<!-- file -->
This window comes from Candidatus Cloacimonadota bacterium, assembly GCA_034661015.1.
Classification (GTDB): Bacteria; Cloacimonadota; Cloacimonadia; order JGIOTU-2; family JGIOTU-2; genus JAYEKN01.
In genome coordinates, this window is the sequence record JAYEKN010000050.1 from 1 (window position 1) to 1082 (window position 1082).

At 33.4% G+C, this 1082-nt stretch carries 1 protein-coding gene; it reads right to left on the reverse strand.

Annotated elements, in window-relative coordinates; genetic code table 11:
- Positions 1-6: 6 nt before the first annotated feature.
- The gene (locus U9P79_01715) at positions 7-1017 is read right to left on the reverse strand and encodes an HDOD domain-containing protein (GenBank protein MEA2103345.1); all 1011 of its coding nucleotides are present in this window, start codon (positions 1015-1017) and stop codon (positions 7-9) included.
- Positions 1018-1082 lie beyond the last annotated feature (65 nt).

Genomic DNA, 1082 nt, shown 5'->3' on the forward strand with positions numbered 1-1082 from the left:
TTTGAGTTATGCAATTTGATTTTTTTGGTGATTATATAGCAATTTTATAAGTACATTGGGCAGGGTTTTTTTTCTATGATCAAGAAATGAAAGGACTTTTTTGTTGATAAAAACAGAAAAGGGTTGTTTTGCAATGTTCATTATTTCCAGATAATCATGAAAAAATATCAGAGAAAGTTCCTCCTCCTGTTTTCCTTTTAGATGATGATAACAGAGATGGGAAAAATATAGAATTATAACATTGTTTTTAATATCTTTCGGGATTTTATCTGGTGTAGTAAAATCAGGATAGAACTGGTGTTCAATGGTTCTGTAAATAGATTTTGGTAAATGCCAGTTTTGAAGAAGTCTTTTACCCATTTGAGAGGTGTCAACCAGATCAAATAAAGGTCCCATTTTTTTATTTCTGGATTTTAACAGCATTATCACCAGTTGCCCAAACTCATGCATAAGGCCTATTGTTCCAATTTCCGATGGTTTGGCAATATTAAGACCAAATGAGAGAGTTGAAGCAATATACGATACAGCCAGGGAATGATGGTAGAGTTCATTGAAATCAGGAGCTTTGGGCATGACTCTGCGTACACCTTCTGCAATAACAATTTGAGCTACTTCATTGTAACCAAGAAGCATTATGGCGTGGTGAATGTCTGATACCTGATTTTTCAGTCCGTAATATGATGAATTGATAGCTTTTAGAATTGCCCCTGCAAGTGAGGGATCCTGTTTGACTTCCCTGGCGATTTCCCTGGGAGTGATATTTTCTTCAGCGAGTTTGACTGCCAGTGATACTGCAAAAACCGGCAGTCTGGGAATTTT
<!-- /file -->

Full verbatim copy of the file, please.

This window comes from Candidatus Cloacimonadota bacterium, assembly GCA_034661015.1.
Classification (GTDB): Bacteria; Cloacimonadota; Cloacimonadia; order JGIOTU-2; family JGIOTU-2; genus JAYEKN01.
In genome coordinates, this window is the sequence record JAYEKN010000050.1 from 1 (window position 1) to 1082 (window position 1082).

At 33.4% G+C, this 1082-nt stretch carries 1 protein-coding gene; it reads right to left on the reverse strand.

Annotated elements, in window-relative coordinates; genetic code table 11:
- Positions 1-6: 6 nt before the first annotated feature.
- The gene (locus U9P79_01715) at positions 7-1017 is read right to left on the reverse strand and encodes an HDOD domain-containing protein (GenBank protein MEA2103345.1); all 1011 of its coding nucleotides are present in this window, start codon (positions 1015-1017) and stop codon (positions 7-9) included.
- Positions 1018-1082 lie beyond the last annotated feature (65 nt).

Genomic DNA, 1082 nt, shown 5'->3' on the forward strand with positions numbered 1-1082 from the left:
TTTGAGTTATGCAATTTGATTTTTTTGGTGATTATATAGCAATTTTATAAGTACATTGGGCAGGGTTTTTTTTCTATGATCAAGAAATGAAAGGACTTTTTTGTTGATAAAAACAGAAAAGGGTTGTTTTGCAATGTTCATTATTTCCAGATAATCATGAAAAAATATCAGAGAAAGTTCCTCCTCCTGTTTTCCTTTTAGATGATGATAACAGAGATGGGAAAAATATAGAATTATAACATTGTTTTTAATATCTTTCGGGATTTTATCTGGTGTAGTAAAATCAGGATAGAACTGGTGTTCAATGGTTCTGTAAATAGATTTTGGTAAATGCCAGTTTTGAAGAAGTCTTTTACCCATTTGAGAGGTGTCAACCAGATCAAATAAAGGTCCCATTTTTTTATTTCTGGATTTTAACAGCATTATCACCAGTTGCCCAAACTCATGCATAAGGCCTATTGTTCCAATTTCCGATGGTTTGGCAATATTAAGACCAAATGAGAGAGTTGAAGCAATATACGATACAGCCAGGGAATGATGGTAGAGTTCATTGAAATCAGGAGCTTTGGGCATGACTCTGCGTACACCTTCTGCAATAACAATTTGAGCTACTTCATTGTAACCAAGAAGCATTATGGCGTGGTGAATGTCTGATACCTGATTTTTCAGTCCGTAATATGATGAATTGATAGCTTTTAGAATTGCCCCTGCAAGTGAGGGATCCTGTTTGACTTCCCTGGCGATTTCCCTGGGAGTGATATTTTCTTCAGCGAGTTTGACTGCCAGTGATACTGCAAAAACCGGCAGTCTGGGAATTTT